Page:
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May 9, 2022

recap from arvo: tHE LATEST IN VISION RESEARCH

Image is of the ARVO logo

In May, FBC attended the Association for Research in Vision and Ophthalmology (ARVO) Annual Meeting in Denver, Colorado for five days of learning and discussing with leaders in vision research. Here are some of the key themes from the conference:

Teamwork makes the dream work

Image is of a large bear statue that overlooks the Denver Conference Center in Denver
The image is of the Big Blue Bear sculpture outside of the Colorado Convention Center

Being back to in-person events really drove home how important collaboration is among scientists. It was wonderful to see the camaraderie and how researchers were sharing and learning from each other. Science is a long process, but it was clear how small advances taking place around the world are step-by-step moving the field forward.

It’s all about the endpoint

In the past few years, we’ve seen hopeful results from clinical trials testing innovative gene, optogenetic and drug therapies. But we’ve also reported on some disappointments as gene and early stem cell therapy trials have not met their endpoints.

What is an endpoint?

When a clinical trial is being set up, the research team has to state what they will measure to show if a potential treatment works. This is called an endpoint or outcome. Some examples of endpoints are: Does treatment X increase best-corrected visual acuity (BCVA) as measured on an eye chart? Or, does treatment Y increase how quickly a person can move through a mobility “maze”? Most trials measure many different endpoints but there are a small number of “primary” endpoints. If at the conclusion of a trial, the primary endpoint is not met it is very hard to get the treatment approved by regulatory bodies like the FDA or Health Canada even if there are improvements seen in other “secondary” endpoints.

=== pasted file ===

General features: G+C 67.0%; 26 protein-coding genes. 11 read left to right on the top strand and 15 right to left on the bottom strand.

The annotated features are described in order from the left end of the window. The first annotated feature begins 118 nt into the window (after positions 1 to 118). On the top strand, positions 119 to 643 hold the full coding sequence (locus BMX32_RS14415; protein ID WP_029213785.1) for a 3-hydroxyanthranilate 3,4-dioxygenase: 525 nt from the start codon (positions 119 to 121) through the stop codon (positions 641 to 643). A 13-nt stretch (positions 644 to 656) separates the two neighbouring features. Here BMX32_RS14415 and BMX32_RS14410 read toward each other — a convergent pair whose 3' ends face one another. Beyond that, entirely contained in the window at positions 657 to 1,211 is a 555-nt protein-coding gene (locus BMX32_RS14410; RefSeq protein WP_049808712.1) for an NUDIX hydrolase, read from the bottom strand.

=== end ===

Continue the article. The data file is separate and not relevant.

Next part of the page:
At ARVO, many researchers were talking about the importance of picking the most appropriate endpoints for clinical trials, taking into account disease progression and which outcomes are important to patients.

For example, a Phase 3 study for a choroideremia gene therapy (BIIB11/timrepigene emparvovec) reported last year that it did not meet the primary endpoint of at least a 3-line gain on an eye chart after treatment. One of the principal investigators on the trial Dr. Robert Maclaren (Oxford University) explained that if the primary endpoint had been a 2-line rather than a 3-line gain on an eye chart then the trial would have been considered successful.

In addition, in March we described how ProQR’s Phase 2/3 trial for a potential treatment for Leber Congenital Amaurosis (LCA10), a gene therapy called sepofarsen, did not meet the primary endpoint of significantly increased BCVA after treatment. In the trial, treated eyes were compared to eyes from individuals who received “sham” injections. Surprisingly, there was increase in BCVA in both sepofarsen and sham-treated groups. Dr. Bart Leroy (Ghent University), presented further analysis of the data, demonstrating that comparing treated and untreated eyes from the same individual would have been a better control and shown a bigger impact of the treatment.